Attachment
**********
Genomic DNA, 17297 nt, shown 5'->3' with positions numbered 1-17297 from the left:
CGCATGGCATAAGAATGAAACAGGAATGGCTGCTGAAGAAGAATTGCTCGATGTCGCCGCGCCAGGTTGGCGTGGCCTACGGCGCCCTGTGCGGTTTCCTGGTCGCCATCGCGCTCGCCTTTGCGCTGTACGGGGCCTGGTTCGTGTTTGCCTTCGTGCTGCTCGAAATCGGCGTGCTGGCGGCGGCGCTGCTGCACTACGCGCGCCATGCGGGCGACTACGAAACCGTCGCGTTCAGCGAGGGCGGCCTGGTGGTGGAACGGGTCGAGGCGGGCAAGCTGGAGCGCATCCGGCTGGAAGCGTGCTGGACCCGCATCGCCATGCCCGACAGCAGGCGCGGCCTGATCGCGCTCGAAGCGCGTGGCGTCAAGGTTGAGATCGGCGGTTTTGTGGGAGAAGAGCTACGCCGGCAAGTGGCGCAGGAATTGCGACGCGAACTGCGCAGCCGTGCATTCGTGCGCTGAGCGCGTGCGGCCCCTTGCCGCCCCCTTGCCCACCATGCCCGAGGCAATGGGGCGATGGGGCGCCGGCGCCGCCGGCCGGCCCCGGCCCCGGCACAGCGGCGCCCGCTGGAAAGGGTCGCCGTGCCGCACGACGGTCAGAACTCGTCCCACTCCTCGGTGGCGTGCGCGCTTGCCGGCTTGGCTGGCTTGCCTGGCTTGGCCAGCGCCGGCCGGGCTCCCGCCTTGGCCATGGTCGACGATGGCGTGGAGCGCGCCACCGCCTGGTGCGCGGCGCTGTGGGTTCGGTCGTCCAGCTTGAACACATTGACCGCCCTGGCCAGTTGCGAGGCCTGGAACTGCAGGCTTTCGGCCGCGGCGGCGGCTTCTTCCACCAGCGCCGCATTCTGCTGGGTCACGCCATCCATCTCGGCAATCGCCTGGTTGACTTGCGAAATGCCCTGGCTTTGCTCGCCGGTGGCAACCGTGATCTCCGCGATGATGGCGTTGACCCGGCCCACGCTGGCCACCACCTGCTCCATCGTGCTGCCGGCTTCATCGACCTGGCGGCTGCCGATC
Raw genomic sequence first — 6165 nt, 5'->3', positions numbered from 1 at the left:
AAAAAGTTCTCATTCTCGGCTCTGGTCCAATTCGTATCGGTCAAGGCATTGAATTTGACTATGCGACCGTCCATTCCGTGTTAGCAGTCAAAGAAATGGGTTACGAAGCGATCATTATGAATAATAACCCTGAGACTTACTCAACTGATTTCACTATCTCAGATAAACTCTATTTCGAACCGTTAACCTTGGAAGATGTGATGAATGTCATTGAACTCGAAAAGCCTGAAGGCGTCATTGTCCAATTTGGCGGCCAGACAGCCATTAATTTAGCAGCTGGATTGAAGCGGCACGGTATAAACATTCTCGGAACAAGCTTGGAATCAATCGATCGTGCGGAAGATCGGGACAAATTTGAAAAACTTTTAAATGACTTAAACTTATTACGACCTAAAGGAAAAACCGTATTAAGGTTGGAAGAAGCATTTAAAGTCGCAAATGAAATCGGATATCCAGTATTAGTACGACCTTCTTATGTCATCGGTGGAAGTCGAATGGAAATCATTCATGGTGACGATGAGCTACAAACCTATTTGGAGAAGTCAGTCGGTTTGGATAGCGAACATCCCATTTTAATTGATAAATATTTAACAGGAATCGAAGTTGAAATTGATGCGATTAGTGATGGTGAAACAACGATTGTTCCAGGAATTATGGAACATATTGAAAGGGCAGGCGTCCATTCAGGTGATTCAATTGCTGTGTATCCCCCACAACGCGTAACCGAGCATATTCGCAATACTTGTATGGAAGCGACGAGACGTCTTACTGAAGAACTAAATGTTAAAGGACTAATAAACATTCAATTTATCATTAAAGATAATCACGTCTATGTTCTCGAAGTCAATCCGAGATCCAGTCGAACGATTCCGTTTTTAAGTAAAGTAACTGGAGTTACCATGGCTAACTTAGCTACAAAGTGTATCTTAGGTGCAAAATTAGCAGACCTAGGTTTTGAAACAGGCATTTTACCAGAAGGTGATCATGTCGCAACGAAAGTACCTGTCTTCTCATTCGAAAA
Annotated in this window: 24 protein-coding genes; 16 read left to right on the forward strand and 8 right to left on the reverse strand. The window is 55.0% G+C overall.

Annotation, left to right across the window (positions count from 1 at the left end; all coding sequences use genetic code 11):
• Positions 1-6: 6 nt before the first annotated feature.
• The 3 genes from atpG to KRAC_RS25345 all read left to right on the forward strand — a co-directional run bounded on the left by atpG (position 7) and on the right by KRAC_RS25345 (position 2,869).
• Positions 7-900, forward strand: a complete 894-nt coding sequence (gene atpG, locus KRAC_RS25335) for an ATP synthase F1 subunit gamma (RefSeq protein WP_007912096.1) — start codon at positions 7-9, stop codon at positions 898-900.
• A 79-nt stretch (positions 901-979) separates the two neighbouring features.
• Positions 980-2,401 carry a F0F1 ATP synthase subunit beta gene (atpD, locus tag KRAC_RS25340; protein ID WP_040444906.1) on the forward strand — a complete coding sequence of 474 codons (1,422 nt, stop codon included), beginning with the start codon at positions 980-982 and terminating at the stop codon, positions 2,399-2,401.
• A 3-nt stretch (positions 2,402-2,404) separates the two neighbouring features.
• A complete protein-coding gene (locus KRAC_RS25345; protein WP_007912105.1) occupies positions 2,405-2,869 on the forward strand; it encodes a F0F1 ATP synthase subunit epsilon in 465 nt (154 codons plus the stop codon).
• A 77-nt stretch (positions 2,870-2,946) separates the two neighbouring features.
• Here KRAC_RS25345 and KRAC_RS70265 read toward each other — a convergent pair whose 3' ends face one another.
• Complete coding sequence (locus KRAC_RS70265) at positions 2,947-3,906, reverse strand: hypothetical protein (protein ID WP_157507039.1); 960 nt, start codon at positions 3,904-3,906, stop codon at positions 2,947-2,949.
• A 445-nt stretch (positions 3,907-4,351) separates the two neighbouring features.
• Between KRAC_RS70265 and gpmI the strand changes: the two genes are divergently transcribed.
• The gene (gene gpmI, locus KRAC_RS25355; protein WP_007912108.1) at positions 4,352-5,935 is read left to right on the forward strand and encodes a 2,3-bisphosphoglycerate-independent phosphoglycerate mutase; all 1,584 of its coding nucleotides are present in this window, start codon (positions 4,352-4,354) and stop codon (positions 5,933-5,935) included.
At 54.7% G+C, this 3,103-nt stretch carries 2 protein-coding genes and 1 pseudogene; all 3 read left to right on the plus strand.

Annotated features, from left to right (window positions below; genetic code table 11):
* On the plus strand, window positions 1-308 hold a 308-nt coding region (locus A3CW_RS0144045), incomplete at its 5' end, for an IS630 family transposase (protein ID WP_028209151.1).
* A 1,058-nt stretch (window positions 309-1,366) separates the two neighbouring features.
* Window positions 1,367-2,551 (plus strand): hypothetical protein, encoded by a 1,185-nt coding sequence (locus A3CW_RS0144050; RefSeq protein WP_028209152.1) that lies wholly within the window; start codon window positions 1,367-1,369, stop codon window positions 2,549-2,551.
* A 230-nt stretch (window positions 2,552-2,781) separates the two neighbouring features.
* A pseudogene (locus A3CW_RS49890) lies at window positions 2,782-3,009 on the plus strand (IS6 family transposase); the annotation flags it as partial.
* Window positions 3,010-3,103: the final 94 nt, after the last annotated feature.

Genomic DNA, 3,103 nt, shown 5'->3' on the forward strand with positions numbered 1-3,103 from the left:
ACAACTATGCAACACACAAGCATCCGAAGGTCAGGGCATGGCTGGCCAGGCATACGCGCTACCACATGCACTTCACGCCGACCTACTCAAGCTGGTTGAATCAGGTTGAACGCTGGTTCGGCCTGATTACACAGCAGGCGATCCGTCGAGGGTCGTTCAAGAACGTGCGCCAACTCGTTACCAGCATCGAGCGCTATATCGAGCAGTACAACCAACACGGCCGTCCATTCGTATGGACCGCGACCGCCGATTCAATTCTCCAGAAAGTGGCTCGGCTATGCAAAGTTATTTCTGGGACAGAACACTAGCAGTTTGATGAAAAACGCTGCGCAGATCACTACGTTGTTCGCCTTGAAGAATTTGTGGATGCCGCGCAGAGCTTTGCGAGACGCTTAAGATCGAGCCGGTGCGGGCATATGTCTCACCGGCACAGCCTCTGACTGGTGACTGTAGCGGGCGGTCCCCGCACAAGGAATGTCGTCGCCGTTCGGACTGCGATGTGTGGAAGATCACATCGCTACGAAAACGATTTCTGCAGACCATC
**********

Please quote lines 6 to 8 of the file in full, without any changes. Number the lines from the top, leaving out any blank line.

Annotation, left to right across the window (positions count from 1 at the left end; all coding sequences use genetic code 11):
• Positions 1-6: 6 nt before the first annotated feature.
• The 3 genes from atpG to KRAC_RS25345 all read left to right on the forward strand — a co-directional run bounded on the left by atpG (position 7) and on the right by KRAC_RS25345 (position 2,869).